Saturday, 22 March 2014

36. Wonder: The Palace Of Versailles

(For the Palace of Versailles preview, please click here.)

Versailles... is opulence.

For the sake of brevity in this review, I'm going to refer to the palace as just Versailles, although it is of course actually the name of the town. But say Versailles to most people and they think of the palace, not the town. The two are intrinsically intertwined: the city was an insignificant village until Louis XIV's desire to build himself a grand new home changed its fortunes. The palace is not a subtle presence in the town. A vast set of oblongs from which wide boulevards radiate and to which coachloads of tourists swarm. Behind the palace are gardens, though to describe them as gardens somewhat understate their size. These gardens contains other chateaus, forests, canals, a farm, and a faux-rustic hamlet; they are around the same size as the entire small city of 90,000 that is Versailles: they are big.

So, what is the Palace of Versailles? Well, it's a palace, as you might guess, but palaces take many forms and assume many sizes. Versailles takes the form of the largest and most ornate palace you're ever likely to see. Its construction - and various stages of destruction - encompasses centuries, spanning some of the most important chapters in French, and by proxy European, history. Unlike many great buildings it does not take a backseat role in that history - Versailles gets stuck right in. It was the home of the last three French kings of the Ancien Regime, and therefore the seat of power, before the French Revolution. The first two of these three kings died in their rooms in the palace; the third was taken from there, with his wife Marie Antoinette, by Revolutionaries storming it. The Germans enthroned their own emperor in the palace in 1871 following their defeat of the French in the Franco-Prussian War, but the French got their own back after the Germans were defeated in World War 1: it was in the palace and upon Louis XV's desk that the Germans signed the punitive Treaty of Versailles. Which in turn began the build up to World War 2. Even today, in partial retirement, it makes guest appearances in world history: in 1982, the G7 Summit was held there, the first such meeting for the world's most influential nations.

So, historically, the palace belongs to many eras. Structurally, it does too. Packed full of apartments, galleries, corridors, and stairways, it has emerged and changed over the years. Its origins are as a small hunting lodge, built by Louis XIII in 1624. There was good stag hunting there and so Louis XIII bought up the area. It seems he was right about the stag hunting: between 1775 to 1791, Louis XVI is recorded as having killed 1274 stags. Louis XIII's son was Louis XIV, and it is Louis XIV that ushered in the Versailles we know today, and its most celebrated age.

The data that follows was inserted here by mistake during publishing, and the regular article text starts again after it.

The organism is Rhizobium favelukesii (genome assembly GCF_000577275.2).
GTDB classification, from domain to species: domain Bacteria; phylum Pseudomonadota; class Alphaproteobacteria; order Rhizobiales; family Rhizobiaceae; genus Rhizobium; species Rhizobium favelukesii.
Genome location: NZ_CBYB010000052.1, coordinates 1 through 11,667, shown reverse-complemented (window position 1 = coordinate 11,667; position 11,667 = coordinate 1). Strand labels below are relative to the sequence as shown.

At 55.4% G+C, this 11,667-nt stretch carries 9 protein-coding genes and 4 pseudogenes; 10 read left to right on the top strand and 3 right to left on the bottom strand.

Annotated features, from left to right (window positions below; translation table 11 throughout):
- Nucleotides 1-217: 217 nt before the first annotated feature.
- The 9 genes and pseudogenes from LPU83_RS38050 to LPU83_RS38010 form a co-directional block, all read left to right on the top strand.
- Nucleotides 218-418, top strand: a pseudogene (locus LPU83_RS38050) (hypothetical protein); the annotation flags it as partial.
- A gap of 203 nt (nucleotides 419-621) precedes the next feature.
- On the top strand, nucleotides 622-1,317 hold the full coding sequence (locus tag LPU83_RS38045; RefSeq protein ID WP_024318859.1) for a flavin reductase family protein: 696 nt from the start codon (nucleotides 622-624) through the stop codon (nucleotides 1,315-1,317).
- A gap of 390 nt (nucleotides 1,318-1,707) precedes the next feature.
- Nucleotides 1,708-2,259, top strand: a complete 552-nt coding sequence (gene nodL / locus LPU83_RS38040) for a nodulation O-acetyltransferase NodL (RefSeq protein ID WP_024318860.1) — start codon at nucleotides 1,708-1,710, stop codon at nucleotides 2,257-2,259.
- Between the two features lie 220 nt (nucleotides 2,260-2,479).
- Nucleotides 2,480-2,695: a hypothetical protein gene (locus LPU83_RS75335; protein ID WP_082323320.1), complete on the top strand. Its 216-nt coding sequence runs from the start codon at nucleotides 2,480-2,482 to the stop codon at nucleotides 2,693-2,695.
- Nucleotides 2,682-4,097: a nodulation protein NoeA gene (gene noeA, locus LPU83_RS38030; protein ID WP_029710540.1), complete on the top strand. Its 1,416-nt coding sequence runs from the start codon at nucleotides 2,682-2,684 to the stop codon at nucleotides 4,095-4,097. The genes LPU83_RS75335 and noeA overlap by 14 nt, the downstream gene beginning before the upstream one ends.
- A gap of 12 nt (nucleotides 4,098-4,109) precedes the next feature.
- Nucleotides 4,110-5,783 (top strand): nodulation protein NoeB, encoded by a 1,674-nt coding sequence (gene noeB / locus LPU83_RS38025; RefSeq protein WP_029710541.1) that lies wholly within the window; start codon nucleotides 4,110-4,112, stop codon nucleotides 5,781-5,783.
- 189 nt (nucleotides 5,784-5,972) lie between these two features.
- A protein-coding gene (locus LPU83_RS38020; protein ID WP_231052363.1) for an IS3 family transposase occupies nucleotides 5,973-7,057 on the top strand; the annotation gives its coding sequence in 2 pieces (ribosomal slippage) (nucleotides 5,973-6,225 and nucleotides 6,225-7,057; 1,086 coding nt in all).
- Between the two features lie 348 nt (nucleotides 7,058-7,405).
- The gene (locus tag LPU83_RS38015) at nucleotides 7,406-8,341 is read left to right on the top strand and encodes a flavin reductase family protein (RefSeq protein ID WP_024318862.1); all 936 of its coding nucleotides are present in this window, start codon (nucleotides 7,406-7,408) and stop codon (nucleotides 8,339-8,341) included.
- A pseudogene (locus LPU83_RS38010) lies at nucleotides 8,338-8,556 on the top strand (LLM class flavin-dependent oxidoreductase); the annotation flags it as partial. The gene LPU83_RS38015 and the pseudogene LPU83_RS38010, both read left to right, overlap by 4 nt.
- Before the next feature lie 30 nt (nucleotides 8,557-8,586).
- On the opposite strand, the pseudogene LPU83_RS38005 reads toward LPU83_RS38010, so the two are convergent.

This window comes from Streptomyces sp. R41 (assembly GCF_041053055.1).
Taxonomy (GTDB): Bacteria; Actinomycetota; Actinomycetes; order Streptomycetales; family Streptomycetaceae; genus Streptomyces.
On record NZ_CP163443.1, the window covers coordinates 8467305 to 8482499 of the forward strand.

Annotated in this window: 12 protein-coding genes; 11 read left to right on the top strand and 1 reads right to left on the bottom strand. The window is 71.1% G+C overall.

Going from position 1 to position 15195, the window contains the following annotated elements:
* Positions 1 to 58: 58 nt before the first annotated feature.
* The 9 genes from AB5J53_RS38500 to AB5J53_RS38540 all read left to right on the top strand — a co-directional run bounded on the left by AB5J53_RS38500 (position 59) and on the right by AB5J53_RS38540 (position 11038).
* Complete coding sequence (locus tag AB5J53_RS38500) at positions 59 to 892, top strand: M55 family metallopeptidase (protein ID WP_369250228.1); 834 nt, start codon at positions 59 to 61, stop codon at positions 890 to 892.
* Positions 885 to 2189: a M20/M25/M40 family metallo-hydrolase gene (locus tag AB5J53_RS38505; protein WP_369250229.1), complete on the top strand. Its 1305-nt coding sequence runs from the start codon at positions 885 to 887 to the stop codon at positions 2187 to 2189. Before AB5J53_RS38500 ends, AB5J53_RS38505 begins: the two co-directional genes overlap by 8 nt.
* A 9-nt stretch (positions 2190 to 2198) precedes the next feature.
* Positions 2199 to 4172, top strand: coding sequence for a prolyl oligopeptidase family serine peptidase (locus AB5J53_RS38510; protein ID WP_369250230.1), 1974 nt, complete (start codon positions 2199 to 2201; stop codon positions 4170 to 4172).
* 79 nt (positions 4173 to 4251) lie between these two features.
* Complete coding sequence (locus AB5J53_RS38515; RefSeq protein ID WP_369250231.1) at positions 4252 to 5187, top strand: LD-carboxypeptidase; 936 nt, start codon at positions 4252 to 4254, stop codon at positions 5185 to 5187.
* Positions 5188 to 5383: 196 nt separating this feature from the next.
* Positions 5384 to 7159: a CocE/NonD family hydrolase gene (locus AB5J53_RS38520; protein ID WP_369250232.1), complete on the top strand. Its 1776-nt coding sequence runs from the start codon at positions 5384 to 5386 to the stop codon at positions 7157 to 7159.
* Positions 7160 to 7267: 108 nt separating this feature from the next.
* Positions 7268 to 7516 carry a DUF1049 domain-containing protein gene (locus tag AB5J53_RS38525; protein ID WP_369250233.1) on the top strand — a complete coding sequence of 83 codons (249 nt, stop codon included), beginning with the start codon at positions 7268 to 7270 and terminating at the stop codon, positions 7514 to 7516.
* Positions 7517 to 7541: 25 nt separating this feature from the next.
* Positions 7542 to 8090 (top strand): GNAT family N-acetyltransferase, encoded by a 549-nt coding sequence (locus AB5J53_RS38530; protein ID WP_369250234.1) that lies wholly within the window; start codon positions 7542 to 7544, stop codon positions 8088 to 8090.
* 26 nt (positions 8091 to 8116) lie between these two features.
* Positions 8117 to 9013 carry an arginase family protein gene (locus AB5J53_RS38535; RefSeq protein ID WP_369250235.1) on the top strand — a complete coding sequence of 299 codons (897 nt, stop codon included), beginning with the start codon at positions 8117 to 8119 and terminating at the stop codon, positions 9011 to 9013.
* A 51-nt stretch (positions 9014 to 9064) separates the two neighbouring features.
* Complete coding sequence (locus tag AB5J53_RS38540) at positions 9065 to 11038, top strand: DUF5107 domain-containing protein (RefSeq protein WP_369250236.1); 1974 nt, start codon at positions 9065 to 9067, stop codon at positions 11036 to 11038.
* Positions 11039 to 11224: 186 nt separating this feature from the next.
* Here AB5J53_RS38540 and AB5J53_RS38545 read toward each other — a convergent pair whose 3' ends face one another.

Louis XIV was not exactly what you'd call a shrinking violet. Reigning for 72 years (he came to power aged 5), he flounced around in brightly-coloured satin and velvet gowns and brought wigs right into fashion - massive, flowing, powdered manes of hair, a little like a judge's wig on steroids. Regarded by courtiers as the "vainest man ever", he was megalomaniacal and egotistical. He was not going to ask you how your day had been: it was his day. But this isn't always a bad thing for a king with absolute power, and he wielded his power with absolute authority. He believed that great displays of royal magnificence would win back respect for a monarchy which has been through a troubled period: this meant glorious war victories, this meant Versailles. It was all about extravagance for Louis XIV. It was his entire persona, and this was reflected in the ornate palace he built for himself and his court. The art and architectural style of the day was Baroque, which is a very dressed-up, fancypants, over-the-top style, kind of like Roman architecture with a whole bunch of flourishes. Louis XIV was very Baroque. Versailles is very Baroque.

It took Louis XIV 25 years to convert the hunting lodge into a glorious palace, placing his bedroom on the first floor. The King's Bedchamber is right at the centre of Versailles, the hub of the building and the symbolic centre of his government and realm. It faces the rising sun, the rising sun being Louis XIV's emblem; indeed, he is often called The Sun King. The bed and the room is every bit as fancy as you'd expect. It's also rampacked full of tourists, even by Versailles' standards.

It's a quirk of Louis XIV's reign that, unlike many ancient monuments - think the tomb that is the Taj Mahal or the Inner Court of the Forbidden City - the seemingly private chambers of Versailles were not private at all. The hordes of tourists today aren't too far removed from how it was in the 17th Century. Louis XIV built Versailles as an open court, without much room for privacy, and anybody could enter. Louis XIV being Louis XIV, there was a dress code of course, which included all male visitors having to wear swords - don't worry, if you'd forgotten yours, you could simply borrow them from the concierge. In 1682, at Louis XIV's insistence, his first grandchild was born in the palace - under the full gaze of anybody who wanted to watch! It was an ancient custom to hold public births of royalty, to avoid suspicion of births being faked, and in all nineteen royal children were born in Versailles, with it being noted that the room would be especially crowded during this time. The celebrated Hall of Mirrors, the wildly ornate and spacious centrepiece of the palace, had cows traipsing through it daily to be milked.